Why Can't Vacancies Be Closed?
Author: Marina Khomich, CEO of the VP Team. Recruiter. HRD.
We've compiled all the points that you, as a founder, should keep under control. Please take a look, and if you feel the need to discuss any of it, reach out to me on LinkedIn, and we can schedule a brief call.
1. The list of requirements doesn't align with the value proposition the company offers.
The value proposition encompasses more than just salary. It includes competitive salary proposals, the opportunity to work in a trending industry, impactful projects, growth prospects, challenging tasks, an experienced team, and more.
2. The hiring manager lacks consistent evaluation criteria.
The hiring manager should have clear and consistent evaluation criteria, free from any potential personal biases.
3. The interview process is cumbersome.
By this, we mean initiating a test task at the start of the negotiation process or conducting 5-6 stages of interviews. If you're hiring an experienced expert, it can significantly impact the time-to-hire.
4. The compensation level is based on the average salary of current team members, or the salary range for senior specialists is the same as that for middle-level employees.
Recruiting from the market is always more costly. The current salaries of the team might differ from market trends.
5. A limited pool of candidates in the market.
If fewer than 100 specialists meet the given requirements, the vacancy is labeled as "impossible to close." Some of these candidates might not fully satisfy all requirements, some might not respond, and others might reject the job proposal.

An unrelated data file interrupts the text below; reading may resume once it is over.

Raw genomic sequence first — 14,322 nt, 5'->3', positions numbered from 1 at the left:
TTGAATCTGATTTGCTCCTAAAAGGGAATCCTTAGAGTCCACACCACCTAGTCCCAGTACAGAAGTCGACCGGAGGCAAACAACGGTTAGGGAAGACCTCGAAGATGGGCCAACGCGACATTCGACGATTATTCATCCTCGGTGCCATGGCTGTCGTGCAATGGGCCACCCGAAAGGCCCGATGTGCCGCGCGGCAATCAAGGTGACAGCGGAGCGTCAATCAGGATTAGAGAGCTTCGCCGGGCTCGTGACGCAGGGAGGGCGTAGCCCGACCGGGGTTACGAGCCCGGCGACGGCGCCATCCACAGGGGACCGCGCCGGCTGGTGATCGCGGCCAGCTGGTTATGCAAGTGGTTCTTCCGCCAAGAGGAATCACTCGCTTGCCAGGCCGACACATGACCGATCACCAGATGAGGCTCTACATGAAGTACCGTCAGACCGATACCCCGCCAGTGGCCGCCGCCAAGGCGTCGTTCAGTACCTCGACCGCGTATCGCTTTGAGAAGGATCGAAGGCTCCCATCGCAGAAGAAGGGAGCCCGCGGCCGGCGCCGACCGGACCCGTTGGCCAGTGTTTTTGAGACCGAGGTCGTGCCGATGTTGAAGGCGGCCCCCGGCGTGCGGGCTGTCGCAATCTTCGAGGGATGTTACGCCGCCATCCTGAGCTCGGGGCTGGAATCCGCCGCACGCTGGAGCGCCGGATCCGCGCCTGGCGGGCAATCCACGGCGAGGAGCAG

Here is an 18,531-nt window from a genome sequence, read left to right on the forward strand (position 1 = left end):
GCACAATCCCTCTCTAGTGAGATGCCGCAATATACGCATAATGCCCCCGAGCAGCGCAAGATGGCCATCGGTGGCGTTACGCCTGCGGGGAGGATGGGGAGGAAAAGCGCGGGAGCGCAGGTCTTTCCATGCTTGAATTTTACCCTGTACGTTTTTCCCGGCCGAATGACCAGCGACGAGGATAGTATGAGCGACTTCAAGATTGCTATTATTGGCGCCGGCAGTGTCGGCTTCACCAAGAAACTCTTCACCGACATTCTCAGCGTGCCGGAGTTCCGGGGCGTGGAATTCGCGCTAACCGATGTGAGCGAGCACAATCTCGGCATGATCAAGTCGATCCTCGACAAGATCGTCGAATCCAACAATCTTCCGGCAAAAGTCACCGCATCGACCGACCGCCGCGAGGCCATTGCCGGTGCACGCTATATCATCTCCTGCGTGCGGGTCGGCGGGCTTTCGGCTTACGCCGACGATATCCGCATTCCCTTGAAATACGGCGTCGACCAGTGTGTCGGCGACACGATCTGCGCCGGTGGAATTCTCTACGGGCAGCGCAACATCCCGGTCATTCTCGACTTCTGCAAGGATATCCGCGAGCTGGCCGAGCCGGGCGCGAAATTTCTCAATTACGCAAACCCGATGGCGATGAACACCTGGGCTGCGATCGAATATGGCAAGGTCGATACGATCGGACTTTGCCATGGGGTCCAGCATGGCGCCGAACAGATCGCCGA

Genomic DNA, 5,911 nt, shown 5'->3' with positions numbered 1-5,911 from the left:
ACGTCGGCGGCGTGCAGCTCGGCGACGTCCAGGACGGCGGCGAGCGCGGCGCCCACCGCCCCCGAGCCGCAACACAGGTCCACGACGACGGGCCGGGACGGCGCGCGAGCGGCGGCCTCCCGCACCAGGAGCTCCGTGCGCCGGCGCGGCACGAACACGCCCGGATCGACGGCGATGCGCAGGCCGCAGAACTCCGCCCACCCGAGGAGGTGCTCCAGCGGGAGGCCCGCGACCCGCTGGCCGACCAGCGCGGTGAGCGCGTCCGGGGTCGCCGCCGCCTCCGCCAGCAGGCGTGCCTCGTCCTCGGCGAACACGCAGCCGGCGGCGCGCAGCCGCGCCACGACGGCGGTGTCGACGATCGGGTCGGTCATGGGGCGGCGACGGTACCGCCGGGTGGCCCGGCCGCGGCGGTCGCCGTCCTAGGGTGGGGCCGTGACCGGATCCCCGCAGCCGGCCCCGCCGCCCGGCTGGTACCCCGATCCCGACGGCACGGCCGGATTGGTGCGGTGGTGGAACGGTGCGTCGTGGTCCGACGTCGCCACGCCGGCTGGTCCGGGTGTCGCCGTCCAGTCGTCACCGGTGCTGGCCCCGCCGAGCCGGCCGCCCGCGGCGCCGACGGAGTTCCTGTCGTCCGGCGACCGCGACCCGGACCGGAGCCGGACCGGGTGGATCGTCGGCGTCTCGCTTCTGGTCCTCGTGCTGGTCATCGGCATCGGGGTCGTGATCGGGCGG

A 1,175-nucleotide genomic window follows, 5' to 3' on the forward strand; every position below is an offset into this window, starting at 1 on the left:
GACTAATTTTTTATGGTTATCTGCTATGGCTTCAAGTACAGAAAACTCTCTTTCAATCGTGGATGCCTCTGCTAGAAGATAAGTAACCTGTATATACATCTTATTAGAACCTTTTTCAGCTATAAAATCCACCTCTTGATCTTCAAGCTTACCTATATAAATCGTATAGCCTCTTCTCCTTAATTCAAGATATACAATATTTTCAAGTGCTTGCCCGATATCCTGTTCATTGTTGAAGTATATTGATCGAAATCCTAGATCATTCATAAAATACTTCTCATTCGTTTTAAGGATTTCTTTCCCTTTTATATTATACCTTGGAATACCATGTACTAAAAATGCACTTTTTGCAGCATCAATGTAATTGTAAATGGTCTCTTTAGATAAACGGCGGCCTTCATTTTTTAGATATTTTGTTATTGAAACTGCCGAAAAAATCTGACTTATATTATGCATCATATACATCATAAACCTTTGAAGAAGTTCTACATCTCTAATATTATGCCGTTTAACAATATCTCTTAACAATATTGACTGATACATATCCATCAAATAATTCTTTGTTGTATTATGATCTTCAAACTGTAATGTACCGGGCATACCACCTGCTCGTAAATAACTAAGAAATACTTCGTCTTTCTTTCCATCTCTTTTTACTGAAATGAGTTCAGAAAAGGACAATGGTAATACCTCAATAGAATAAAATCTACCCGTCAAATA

6. When the vacancy falls outside the industry benchmarks.
For instance, if the company has traditionally nurtured such specialists internally but decides to search from the external market, the likelihood of success is minimal.
7. A role created exclusively for specific needs is often referred to as a "unicorn" role.
Finding individuals for such roles might be challenging. In such cases, we recommend revisiting the required functions. There might be an opportunity to restructure existing roles.
8. The company's reputation is on the line.
Candidates meticulously review feedback about the product, founders, team, connections to russia (considered a terrorist state), and other aspects.
9. How hiring managers present the company can influence the decision-making process.
We've encountered instances where candidates turned down offers because hiring managers didn't effectively inspire them to join the team.
10. Candidates' relatives are hesitant to endorse the company.
We suggest paying attention to the current team and their overall morale.